My watch list
my.bionity.com  
Login  

Folliculitis



Folliculitis
Classification & external resources
ICD-10 L73.9 (ILDS L73.91)
ICD-9 704.8
DiseasesDB 31367
MedlinePlus 000823
eMedicine derm/159 
MeSH D005499

Folliculitis is the inflammation of one or more hair follicles. The condition may occur anywhere on the skin.

Additional recommended knowledge

Contents

Causes

Most carbuncles and furuncles and other cases of folliculitis develop from Staphylococcus aureus.

Folliculitis starts when hair follicles are damaged by friction from clothing, blockage of the follicle, or shaving. In most cases of folliculitis, the damaged follicles are then infected with the bacteria Staphylococcus (staph).

Iron deficiency anemia is sometimes associated with chronic cases

  • Sycosis barbae or Barber's itch is a staph infection of the hair follicles in the bearded area of the face, usually the upper lip. Shaving aggravates the condition.
  • Tinea barbae is similar to barber's itch, but the infection is caused by the fungus T._rubrum.
  • Pseudofolliculitis barbae is a disorder occurring primarily in men of African descent. If curly beard hairs are cut too short, they may curve back into the skin and cause inflammation.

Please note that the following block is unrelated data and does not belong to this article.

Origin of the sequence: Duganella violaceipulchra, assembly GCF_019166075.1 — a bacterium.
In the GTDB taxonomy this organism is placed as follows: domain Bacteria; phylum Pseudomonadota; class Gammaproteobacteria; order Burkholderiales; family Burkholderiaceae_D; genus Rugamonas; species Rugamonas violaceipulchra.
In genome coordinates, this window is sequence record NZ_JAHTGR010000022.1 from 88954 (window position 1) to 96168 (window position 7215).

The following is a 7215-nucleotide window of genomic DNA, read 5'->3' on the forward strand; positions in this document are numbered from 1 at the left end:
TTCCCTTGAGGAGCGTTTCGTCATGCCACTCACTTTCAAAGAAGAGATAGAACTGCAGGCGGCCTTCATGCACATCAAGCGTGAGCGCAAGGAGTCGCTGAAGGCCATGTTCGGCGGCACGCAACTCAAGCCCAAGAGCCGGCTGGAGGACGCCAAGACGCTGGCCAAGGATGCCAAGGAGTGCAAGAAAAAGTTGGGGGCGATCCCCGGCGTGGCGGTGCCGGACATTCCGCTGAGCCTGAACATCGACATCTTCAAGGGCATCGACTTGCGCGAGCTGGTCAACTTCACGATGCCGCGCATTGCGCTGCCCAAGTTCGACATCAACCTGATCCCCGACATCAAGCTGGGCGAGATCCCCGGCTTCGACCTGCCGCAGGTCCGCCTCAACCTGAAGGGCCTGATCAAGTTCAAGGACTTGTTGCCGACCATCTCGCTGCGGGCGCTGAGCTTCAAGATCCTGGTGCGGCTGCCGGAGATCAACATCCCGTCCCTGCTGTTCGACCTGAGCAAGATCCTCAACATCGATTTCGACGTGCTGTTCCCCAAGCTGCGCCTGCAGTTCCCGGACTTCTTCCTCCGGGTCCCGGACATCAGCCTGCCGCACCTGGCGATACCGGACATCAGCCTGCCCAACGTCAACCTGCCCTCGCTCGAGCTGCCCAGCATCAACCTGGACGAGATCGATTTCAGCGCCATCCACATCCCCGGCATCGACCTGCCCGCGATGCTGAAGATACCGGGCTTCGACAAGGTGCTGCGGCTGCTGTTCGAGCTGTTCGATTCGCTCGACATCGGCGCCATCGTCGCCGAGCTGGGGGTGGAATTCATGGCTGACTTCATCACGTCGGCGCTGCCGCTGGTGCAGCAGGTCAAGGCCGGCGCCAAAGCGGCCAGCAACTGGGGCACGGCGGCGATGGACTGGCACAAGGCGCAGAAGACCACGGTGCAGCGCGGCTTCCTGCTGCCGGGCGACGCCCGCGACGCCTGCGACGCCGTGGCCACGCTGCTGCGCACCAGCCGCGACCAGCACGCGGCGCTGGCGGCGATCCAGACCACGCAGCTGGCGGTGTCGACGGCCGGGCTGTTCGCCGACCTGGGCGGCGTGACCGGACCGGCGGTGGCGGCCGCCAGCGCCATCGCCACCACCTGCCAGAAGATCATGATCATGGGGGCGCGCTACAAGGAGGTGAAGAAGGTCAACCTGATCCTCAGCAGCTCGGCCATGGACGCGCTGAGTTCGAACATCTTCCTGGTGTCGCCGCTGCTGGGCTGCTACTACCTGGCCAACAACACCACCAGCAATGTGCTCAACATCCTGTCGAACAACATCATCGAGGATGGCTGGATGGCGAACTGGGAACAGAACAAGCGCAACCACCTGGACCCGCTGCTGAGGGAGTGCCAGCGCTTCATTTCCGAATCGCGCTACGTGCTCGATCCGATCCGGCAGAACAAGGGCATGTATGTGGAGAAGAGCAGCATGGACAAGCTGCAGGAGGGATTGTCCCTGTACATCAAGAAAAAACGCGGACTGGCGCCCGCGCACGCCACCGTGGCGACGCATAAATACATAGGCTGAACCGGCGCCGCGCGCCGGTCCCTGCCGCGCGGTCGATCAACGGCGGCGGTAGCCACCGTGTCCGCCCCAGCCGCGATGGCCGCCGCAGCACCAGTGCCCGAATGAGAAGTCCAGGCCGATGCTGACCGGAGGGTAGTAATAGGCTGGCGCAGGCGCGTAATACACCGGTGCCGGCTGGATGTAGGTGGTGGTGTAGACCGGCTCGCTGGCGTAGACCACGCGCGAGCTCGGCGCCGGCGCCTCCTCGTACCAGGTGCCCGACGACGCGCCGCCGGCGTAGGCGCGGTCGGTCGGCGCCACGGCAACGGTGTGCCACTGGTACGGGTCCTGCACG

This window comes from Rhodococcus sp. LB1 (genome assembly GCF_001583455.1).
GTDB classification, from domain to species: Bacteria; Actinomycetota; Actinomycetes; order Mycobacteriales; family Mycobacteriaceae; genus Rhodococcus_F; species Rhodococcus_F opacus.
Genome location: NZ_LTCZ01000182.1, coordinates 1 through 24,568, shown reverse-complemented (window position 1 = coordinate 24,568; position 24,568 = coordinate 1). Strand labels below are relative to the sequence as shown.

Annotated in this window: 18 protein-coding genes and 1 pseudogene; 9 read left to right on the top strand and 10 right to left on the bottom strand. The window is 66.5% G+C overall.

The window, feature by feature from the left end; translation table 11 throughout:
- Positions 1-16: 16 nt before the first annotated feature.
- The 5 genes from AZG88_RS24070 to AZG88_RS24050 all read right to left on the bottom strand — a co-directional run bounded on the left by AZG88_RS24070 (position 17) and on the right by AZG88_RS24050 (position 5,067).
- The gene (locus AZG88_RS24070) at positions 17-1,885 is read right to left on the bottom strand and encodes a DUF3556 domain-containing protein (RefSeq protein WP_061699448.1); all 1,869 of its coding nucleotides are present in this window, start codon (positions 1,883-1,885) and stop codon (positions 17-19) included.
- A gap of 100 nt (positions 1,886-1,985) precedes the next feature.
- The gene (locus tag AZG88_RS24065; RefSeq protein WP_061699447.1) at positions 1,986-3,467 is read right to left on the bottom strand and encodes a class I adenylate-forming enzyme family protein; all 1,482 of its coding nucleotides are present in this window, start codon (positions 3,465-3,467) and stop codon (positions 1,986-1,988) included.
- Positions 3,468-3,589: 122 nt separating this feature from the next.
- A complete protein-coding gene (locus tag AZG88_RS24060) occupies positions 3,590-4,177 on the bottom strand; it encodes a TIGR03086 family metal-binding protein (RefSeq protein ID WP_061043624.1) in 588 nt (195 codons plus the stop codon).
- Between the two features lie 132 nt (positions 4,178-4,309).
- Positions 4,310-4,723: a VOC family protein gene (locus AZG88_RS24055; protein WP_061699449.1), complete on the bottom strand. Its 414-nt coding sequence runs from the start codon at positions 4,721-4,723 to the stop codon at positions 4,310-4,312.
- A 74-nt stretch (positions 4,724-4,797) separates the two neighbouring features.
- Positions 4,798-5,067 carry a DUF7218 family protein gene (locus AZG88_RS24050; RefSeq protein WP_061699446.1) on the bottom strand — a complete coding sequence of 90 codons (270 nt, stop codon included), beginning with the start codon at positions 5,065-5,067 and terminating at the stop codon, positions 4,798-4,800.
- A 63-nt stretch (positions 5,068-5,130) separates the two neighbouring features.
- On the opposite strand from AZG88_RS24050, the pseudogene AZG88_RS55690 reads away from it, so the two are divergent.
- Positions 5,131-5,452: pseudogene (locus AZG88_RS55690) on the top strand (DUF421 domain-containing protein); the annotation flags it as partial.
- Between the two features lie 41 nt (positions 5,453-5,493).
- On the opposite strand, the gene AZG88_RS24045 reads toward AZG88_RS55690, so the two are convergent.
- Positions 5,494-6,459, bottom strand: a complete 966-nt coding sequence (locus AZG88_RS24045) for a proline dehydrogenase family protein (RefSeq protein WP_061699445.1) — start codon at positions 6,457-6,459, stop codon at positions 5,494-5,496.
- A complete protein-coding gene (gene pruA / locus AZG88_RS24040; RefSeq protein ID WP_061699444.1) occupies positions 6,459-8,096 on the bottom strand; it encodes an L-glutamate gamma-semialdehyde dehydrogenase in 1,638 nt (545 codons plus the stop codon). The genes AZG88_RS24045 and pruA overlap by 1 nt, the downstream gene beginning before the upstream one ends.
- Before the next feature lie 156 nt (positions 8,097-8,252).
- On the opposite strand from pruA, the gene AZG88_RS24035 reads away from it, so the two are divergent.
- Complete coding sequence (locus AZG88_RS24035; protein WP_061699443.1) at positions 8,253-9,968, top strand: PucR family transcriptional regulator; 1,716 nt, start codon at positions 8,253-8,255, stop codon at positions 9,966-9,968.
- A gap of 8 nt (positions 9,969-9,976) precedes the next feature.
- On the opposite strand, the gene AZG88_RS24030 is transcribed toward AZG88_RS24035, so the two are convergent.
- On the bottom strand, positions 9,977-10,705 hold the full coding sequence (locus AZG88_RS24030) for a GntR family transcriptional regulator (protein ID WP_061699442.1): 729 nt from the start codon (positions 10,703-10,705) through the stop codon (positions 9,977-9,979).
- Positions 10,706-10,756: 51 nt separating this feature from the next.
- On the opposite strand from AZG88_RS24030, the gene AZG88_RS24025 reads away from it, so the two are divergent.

• Hot tub folliculitis is caused by the bacteria Pseudomonas aeruginosa often found in new hot tubs.[1] The folliculitis usually occurs after sitting in a hot tub that was not properly cleaned before use. Symptoms are found around the body parts that sit in the hot tub -- typically the legs, hips and buttocks and surrounding areas. Symptoms are typically amplified around regions that were covered by wet clothing, such as bathing suits.

Symptoms

  • rash (reddened skin area)
  • pimples or pustules located around a hair follicle
    • may crust over
    • typically occur on neck axilla, or groin area
    • may be present as genital lesions
  • itching skin

Treatment

  1. Topical antiseptic treatment is adequate for most cases
  2. Some patients may benefit from systemic flucloxacillin
  3. Topical antibiotics such as mupirocin ointment

Exfoliation is a common fix to the condition

See also

References

  1. ^ Medline Plus (NIH) article on Hot tub folliculitis
 
This article is licensed under the GNU Free Documentation License. It uses material from the Wikipedia article "Folliculitis". A list of authors is available in Wikipedia.
Your browser is not current. Microsoft Internet Explorer 6.0 does not support some functions on Chemie.DE